With cyber hacking activity on the rise, researchers couldn’t have picked a worse time to reveal a new security vulnerability that could affect over 99 million Google (Nasdaq: GOOG) subscribers.
The story began back in February, when a Rice University professor blogged about a potential security threat originating in Google’s authentication system, ClientLogin.
This system allows certain Google apps to sign you in and out of Google’s servers with authorization tokens instead of a username and password.
Technically, this method is more secure, since your login data isn’t being sent over a network every time you sign in.
Problem is, when the information travels over an unencrypted network like, say, a Starbucks (Nasdaq: SBUX) Wi-Fi hotspot, then cyber hackers could easily hijack the token.
Researchers at the University of Ulm in Germany recently confirmed the vulnerability: “We wanted to know if it is really possible to launch an impersonation attack against Google services, so we started our own analysis. The short answer is: Yes, it’s possible and it’s quite easy to do so.”
Perhaps most troubling, hackers have plenty of time to use the login tool to access your Google accounts because the tokens remain valid for two weeks.
So what is Google doing about this major problem?
Google Has a Download Problem
The good news? Google’s latest software release (2.3.4) protects against such intrusions.
The bad news? 99.7% of Android’s 100 million phone owners still haven’t received the update.
That’s because updating your Android phone isn’t just a case of simply downloading the latest release from Google. If you don’t have a stock Android phone like the Nexus One, it can take months to get the new software.
Why? Because some phone makers and carriers like to include their own customizations to the open platform. As ZDNet says, “All the original equipment manufacturers (OEMs), like Motorola (NYSE: MMI) and HTC, put their own software… on top of Android. Then, all the carriers add their own special sauce of applications. It can get messy.”
The situation has caused fragmentation in the Android market, with a total of seven different versions of the OS in the market right now.
And since each OS release requires application updates, it isn’t just a security concern. It’s a developer issue, too. Tack on several processor speeds and screen sizes across multiple devices, and it’s no wonder that 87% of Android app developers see fragmentation as a problem.
In response, Google is currently working on a quick fix for the security leak that “will roll out globally over the next few days.”
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Would You Like to See Google’s Dessert Menu?
At Google’s I/O developer conference last week, it unveiled its next major OS update – the “Ice Cream Sandwich.”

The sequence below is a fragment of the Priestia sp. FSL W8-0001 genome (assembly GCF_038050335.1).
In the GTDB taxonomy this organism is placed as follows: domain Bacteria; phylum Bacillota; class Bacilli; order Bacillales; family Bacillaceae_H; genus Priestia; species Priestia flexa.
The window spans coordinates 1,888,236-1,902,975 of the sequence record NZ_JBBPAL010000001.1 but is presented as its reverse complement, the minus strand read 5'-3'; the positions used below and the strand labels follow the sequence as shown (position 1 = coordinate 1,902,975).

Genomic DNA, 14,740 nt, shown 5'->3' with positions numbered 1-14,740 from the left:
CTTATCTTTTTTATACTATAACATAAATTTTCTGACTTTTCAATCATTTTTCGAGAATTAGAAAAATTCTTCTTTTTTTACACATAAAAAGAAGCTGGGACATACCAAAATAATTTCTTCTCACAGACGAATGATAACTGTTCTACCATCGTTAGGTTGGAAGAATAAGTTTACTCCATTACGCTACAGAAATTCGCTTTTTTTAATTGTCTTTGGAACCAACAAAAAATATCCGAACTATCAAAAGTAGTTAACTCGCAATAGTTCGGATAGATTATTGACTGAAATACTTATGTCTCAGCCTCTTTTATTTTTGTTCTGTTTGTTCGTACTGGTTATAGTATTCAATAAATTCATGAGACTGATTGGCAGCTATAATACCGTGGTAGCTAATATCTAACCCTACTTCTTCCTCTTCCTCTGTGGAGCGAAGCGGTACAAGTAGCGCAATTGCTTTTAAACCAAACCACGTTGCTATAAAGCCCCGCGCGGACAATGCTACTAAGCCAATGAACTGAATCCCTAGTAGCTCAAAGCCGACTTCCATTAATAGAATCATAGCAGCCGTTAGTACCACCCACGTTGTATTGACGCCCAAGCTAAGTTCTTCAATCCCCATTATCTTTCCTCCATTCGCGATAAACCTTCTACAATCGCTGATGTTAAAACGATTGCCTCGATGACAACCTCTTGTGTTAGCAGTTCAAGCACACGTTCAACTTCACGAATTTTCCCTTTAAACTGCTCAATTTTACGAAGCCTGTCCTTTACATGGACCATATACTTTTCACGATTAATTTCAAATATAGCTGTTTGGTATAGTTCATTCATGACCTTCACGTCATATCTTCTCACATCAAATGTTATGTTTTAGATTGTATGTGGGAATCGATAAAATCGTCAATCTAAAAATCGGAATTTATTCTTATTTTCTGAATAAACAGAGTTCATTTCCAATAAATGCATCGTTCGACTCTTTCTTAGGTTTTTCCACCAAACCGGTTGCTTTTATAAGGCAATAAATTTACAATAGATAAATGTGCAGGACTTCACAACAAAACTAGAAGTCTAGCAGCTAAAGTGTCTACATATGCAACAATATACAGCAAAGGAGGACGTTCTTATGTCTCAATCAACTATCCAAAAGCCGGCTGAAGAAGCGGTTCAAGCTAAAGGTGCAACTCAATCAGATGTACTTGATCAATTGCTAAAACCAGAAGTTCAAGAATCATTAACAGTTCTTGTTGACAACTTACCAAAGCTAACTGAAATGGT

And just like the ones you find in the freezer section, it’s a full-fat, sugar-stuffed monster that promises to satisfy your craving.
You see, unlike other updates that simply increase functionality and security, Ice Cream Sandwich promises to unify all Android devices, tablets and smartphones alike. Much like how Apple’s (Nasdaq: AAPL) iOS works with the iPhone, iPod touch and iPad.
As CNET says, this allows “developers to create apps once, and then those apps will be able to operate on different devices with different screen sizes and different capabilities. The OS will essentially be smart enough to figure out which type of device the app is running on and then adjust parameters.”
Pretty neat. And to top it off, Google also plans to work closely with phone manufacturers and wireless carriers in order to guarantee that Android users receive important system upgrades (and security updates) as soon as possible.
Ice Cream Sandwich is set to debut sometime during the fourth quarter. So we won’t see how well that plan materializes until then.
But any effort to mitigate Android’s fragmentation problem can only accelerate the platform’s growth.
P.S. Google’s rush to fix this major security flaw is understandable, given the recent wave of cyber attacks. For example…
- Last month, hackers infiltrated Sony’s (NYSE: SNE) PlayStation Network and online entertainment platform. It compromised the personal and credit card information of over 100 million people.
- On Monday, Forbes reported that Square Enix, the company behind the popular Final Fantasy video game series, was breached, too, along with the email addresses of up to 25,000 customers.
- Just this week, Heroku, a cloud-computing platform acquired by Salesforce.com (NYSE: CRM), crashed briefly, due to a cyber attack.